Microsoft is All Set to Introduce its Azure Datacenters in Australia

After successfully providing cloud services to regions like Asia, Europe and US, Microsoft Corporation has announced today that its Windows Azure will now be expanding its cloud base to Australian regions as well.

For its Windows Azure Cloud, Microsoft is launching two new datacenters in Australia, which will be established in states of New South Wales and Victoria.

As per Microsoft, the datacenters in Australia will be dealing in platform-as-a-service (PaaS) and infrastructure-as-a-service (IaaS) cloud services, and will enable potential cloud customers to host some of their applications on-site, while others on Azure cloud.

Microsoft announced the expansion news through a blog post by Toby Bowers, Microsoft Australia’s Server & Tools Group Lead. Bowers termed the launch of datacenters in disband locations as “geo-redundant”, which means they will enable Azure cloud customers to backup their data in two separate locations within Australia.

According to Bowers, the launch is well received by Australians as Microsoft had many Windows Azure customers in the region, previously as well.. He added that with the opening of two datacenters, Microsoft will attend greater customer concerns on data sovereignty, disaster resurgence and short latency.

Bowers asserted, Microsoft is aware that in providing disaster recovery services, sovereignty of data should be ensured as for customers it is of utmost importance. Microsoft is hoping to come up with a solution that fulfills  user requirements.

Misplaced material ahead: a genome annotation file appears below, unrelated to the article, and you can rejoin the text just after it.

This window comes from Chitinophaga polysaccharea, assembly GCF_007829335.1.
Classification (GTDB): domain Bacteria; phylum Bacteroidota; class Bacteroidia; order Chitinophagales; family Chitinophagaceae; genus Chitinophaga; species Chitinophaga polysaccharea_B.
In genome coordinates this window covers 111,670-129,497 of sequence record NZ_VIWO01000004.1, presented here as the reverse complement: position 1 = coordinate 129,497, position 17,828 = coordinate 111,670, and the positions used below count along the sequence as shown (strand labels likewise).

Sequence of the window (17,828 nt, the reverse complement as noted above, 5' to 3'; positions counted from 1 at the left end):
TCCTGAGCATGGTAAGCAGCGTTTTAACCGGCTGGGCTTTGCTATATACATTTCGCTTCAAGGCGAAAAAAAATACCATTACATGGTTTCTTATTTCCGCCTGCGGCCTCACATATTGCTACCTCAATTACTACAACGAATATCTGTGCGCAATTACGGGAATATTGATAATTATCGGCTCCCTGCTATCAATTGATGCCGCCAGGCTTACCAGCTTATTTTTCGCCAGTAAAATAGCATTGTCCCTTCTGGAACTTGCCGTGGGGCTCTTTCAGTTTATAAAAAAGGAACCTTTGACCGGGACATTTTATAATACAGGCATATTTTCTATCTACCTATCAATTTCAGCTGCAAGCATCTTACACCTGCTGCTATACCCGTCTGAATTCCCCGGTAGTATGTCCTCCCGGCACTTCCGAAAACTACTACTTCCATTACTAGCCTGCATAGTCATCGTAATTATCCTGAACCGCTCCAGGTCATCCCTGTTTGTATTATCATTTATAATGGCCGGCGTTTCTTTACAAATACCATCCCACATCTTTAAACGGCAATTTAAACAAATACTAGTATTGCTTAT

He further explained that in the last six months, Windows Azure subscriptions have increased up to 49 per cent, and with the new opening, they anticipate another rise. IDC, an industry and market analysis firm has also predicted that by the end of 2013, IaaS and PaaS services in Australia will be worth $492 million. According to Arun Chandrasekaran, Gartner analyst, the announcement by Microsoft confirms that Australia will emerge as a significant cloud market within APAC region.

The blog post did not mention the date for datacenters to be opened; however, Gartner’s research director for infrastructure software, Michael Warilow anticipates it will happen in late 2013.

Warilow believes the entering of another major cloud vendor in Australia is “good for local cloud competition”. Chandrasekaran also holds the same view about the announcement. Competition in Australia’s cloud market is expected to revolve around IaaS, where apart from cloud services pricing, cloud vendors have limited ways to diversify.

Amazon has already made its place in the Australian market by introducing its Amazon Web Services in late 2012. Rackspace, a US cloud hosting provider also launched its first data centre in Australia in August 2012, and is hoping to bring in cloud services based on OpenStack for Australian enterprises in the near future. Some cloud vendors, i.e. IBM are already in Australia, while VMware will come in 2014.

Talking about the challenges that might be faced by Microsoft, Telsyte analyst Rodney Gedda said, “Microsoft’s customer base is greatly on-site”, which implies that it might have a huge number of customers who are either cloud reluctant or face some legal constraints to join the cloud.

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